Several of these bacteria are normally found in the stratosphere, 30 kilometres above the earth’s surface. The microbes are a key component in a new biofilm. Together with over 70 different strains of bacteria they were tested for their power-generation ability using a Microbial Fuel Cell (a kind of battery which uses bacteria to convert organic compounds directly into electricity).
The microbe from the stratosphere - Bacillus stratosphericus - was one of the ‘super bugs’ which managed to nearly double the output of the Microbial Fuel Cell to 200 milliwatts per cubic metre. This should be enough to power a light bulb.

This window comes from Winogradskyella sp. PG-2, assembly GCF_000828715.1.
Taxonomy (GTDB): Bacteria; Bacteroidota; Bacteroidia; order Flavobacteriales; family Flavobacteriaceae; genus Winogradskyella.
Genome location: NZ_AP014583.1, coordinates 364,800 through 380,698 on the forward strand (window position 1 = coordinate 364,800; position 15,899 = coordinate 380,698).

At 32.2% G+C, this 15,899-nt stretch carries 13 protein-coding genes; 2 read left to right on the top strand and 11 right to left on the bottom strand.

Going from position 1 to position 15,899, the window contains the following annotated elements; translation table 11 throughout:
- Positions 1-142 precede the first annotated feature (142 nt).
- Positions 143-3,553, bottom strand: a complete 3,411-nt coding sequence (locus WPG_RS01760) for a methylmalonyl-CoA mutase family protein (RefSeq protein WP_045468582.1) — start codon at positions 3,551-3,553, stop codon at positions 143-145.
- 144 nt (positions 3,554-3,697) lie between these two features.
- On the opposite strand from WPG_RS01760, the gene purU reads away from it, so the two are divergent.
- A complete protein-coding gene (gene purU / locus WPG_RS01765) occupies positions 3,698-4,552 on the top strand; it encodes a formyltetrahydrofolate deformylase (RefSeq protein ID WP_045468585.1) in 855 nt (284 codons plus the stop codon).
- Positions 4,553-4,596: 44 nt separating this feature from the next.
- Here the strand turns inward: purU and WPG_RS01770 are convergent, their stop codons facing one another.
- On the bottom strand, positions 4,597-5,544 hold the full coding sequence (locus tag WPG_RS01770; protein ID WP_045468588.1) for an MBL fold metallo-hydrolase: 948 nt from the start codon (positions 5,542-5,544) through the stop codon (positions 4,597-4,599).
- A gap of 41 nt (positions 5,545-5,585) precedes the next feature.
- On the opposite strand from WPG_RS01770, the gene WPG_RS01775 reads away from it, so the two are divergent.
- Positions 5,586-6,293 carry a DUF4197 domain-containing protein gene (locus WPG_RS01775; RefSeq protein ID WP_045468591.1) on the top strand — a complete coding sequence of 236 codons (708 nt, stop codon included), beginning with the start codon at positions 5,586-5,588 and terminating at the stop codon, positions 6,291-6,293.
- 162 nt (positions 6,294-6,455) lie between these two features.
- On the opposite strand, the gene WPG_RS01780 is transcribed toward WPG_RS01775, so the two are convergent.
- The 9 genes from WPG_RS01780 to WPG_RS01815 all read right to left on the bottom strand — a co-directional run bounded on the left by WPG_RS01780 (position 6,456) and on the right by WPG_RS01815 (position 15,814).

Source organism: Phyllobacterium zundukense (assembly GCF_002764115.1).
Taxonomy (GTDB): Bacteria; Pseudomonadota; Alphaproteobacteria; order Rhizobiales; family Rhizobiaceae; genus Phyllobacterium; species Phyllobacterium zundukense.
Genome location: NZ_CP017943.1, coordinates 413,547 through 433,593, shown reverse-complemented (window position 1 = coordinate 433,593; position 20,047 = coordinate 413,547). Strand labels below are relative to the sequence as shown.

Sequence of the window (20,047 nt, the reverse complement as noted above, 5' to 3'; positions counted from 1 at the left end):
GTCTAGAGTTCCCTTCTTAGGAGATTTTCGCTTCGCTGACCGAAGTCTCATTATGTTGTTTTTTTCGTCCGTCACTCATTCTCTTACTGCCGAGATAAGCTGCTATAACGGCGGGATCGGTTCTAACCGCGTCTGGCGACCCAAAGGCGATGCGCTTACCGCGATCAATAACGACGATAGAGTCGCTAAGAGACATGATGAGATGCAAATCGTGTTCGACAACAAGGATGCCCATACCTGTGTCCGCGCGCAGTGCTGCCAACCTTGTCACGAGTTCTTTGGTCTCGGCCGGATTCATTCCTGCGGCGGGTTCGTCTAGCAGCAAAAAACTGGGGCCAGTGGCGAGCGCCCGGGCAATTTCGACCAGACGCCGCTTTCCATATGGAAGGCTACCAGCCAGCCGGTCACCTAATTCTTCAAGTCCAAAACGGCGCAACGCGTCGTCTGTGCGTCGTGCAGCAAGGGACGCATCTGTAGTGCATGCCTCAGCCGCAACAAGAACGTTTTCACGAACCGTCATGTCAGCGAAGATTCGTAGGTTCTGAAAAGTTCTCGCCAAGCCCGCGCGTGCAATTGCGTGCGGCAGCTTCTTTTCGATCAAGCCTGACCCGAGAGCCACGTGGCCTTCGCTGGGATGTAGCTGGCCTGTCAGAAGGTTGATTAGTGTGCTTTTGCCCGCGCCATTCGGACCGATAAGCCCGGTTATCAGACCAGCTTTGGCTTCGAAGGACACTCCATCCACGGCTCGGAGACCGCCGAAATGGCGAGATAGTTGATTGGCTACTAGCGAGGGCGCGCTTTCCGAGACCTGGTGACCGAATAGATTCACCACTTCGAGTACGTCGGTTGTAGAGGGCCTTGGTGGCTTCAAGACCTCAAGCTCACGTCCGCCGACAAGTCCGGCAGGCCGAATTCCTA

Professor of Marine Biotechnology Burgess: "This is the first time individual microbes have been studied and selected in this way. Finding B.Stratosphericus was quite a surprise but what it demonstrates is the potential of this technique for the future – there are billions of microbes out there with the potential to generate power."
It’s not quite a goodbye to fossil fuels yet, but perhaps in the future ‘bugs from space’ will be powering our lights and appliances.
Newcastle University press release - 'Bugs from space offer new source of power'